Minimal styles with large bold text are the most trending website design element in 2023 so far. There are many projects out there that are text heavy with little decoration or other images. You’ll see a lot of that here, with a few other goodies mixed in.
Here’s what design is all about this month.
1. White On Black
Black and white styles are timeless classics. Designers use this simple (less) duo because it’s simple, elegant, and works with almost any material. What we’re seeing right now is a move to create a design aesthetic that features a bold white sans serif font on a stark black background.
The result is a must-read design. The words are often so brief and concise that you can only help to get the message the design is trying to convey.
Each of these examples takes a similar but different approach to this design trend.
Bond Agency has more words than the other options, with a little more description of who and what they are. There is also a hint of animation that will help keep you on the design long enough to read the words and build interest.
Savage Jerky goes big and bold with its brand name and little else. The shop button appears in a white highlight. This design is done to get your interest and facilitate purchase, especially for those who already know the brand.
We Are Heavy goes super simple with three capital letters and some smaller accent type. It is so bare that it probably piques your interest. Then there’s the fun little smiley face at the bottom of the page, begging you to click and learn more. It pops off the screen because it’s the only color other than the matching mouse pointer.
2. Orange Accents
Orange is not a color we often talk about in design. The connections to the pigment can be a little fragmented, but as these examples show, it can make a great flavor color.
As a slightly less intense option than red – a popular taste color – orange feels a little less intimidating.
There are many variations, from a traditional orange to something more peachy to a rust hue. The great thing is that, for the most part, oranges will stand out against light or dark colored backgrounds and can be an excellent container for text elements.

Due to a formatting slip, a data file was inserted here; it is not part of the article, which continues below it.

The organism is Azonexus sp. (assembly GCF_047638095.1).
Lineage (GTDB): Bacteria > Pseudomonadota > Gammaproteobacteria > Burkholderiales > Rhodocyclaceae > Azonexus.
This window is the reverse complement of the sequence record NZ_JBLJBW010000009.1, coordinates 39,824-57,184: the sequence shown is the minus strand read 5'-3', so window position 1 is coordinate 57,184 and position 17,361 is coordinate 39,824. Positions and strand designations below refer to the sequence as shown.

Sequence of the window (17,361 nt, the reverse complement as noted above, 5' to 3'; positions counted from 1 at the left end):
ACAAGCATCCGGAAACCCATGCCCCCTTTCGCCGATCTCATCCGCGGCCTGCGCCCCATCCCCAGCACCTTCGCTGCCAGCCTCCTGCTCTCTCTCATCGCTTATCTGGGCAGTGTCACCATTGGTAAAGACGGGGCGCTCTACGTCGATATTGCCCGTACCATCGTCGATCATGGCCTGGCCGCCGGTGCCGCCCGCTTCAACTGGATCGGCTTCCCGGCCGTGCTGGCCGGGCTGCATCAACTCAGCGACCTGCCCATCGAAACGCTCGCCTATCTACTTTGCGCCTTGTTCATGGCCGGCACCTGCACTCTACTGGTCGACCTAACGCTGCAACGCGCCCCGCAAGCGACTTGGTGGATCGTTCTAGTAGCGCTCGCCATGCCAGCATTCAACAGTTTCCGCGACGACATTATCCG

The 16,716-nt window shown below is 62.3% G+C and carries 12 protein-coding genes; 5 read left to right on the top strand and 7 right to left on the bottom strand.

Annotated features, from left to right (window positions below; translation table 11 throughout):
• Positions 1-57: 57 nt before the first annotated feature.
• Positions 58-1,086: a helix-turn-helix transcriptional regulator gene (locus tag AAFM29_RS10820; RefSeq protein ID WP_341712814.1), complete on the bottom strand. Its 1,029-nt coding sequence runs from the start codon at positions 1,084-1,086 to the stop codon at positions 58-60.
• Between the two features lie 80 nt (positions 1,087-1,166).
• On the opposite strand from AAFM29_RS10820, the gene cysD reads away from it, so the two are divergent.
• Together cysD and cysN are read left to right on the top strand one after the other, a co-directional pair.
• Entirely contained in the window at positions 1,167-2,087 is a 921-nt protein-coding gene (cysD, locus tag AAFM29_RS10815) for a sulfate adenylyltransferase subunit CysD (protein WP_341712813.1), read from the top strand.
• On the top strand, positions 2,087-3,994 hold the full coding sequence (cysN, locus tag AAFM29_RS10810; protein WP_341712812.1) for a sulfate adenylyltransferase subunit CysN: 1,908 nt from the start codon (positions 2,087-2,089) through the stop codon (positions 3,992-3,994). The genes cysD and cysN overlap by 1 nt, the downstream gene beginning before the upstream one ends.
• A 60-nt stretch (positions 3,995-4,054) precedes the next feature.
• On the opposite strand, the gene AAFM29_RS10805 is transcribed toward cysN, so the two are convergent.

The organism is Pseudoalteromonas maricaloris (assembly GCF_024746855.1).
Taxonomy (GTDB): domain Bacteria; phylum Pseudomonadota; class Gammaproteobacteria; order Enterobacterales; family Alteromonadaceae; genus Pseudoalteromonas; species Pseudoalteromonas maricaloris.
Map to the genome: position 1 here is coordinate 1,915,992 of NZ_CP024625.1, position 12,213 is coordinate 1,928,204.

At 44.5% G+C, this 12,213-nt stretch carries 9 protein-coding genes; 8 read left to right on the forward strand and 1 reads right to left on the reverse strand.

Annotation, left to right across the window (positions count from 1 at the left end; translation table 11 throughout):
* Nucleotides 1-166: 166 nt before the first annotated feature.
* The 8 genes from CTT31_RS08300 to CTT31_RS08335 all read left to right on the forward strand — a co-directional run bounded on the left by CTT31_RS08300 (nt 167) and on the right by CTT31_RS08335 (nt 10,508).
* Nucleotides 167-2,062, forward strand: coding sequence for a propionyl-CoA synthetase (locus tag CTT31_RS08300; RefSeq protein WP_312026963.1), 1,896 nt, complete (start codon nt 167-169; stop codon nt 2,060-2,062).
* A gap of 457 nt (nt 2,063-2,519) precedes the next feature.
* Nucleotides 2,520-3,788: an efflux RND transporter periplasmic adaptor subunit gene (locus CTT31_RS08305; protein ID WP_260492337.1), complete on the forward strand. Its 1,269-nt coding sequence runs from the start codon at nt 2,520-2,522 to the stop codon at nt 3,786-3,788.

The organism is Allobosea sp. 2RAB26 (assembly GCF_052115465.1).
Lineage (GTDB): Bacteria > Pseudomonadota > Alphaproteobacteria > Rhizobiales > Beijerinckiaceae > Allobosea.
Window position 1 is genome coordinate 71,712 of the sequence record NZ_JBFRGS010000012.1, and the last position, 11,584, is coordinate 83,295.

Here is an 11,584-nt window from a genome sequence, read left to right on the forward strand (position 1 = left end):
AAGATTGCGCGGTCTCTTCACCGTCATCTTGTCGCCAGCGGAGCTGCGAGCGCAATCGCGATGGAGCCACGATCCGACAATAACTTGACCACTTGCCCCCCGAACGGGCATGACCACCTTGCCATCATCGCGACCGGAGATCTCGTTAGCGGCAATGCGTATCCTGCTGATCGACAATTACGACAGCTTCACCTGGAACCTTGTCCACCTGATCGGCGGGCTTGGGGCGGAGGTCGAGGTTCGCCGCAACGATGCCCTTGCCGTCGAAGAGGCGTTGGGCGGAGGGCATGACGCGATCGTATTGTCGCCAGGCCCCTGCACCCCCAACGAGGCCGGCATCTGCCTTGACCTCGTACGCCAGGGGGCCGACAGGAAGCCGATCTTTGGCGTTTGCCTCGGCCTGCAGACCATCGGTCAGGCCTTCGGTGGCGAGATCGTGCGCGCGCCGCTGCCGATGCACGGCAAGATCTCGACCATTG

Because this color is not commonly used, it is also an instant attention grabber.
Ventriloc uses orange against a brown-maroon background to bring focus and attention to on-screen keywords, buttons and navigation elements. Below the scroll, orange continues as the main accent color, even when the primary colors change, helping to carry the visual theme.
Briteweb uses a simple orange geometric shape to highlight branding and add interest to a page that would otherwise be mostly a video reel. The shape helps draw the eye from the branding/logo to the headline on the home page header. Color continues below the scroll bar for clickable elements.
Hackney Locksmiths use orange as their main brand color but more as a quantity for their website design. This approach has a classic feel and an easy-to-read effect. The orange flag at the top of the screen connects the company to the logo if you don’t know them or see their particular color choice in a real-world environment.
3. Text Only Home Pages
This trend takes a lot and is reminiscent of the first collection of examples in this post. Text-only homepages are everywhere. What’s different here is that there is no color requirement and the typography styles are kind of all over the place.
These designs are created in a special effort to read them. You have to think about the words and how the message relates to you. And if it’s not relevant, you’re less likely to scroll or engage with the design.
So this is a risky choice, but one that could pay off with the right audience.
The Design Threads report home page provides a simple introduction to the report and what it contains. Note that even the call to action – “keep scrolling” – is text based. The overall design is very text-heavy, although there are a few pops of color and deeper artwork in the report (which is also relevant reading for designers).
Arazzi Contemporanei uses a text design scheme that is almost hard to read. Words overlap other words – note the page-down navigation – and there’s a green highlight that will help or hurt readability (you choose). It’s one of those trendy designs where you get stuck in “is this cool?” or “do I hate it?”
Simple Flair is a bit like the example above but is easier to read. The home page has no design elements other than text with some emphasis in underlines and italics. Again, do you love it or hate it? It seems to be a very thin line between the two here.
The one thing that all these trends have in common is the shift back towards minimalism. That’s an overall design construct that never completely goes away but regularly comes in and out of fashion. These projects continue towards a minimalist trend that brings a significant result in 2023.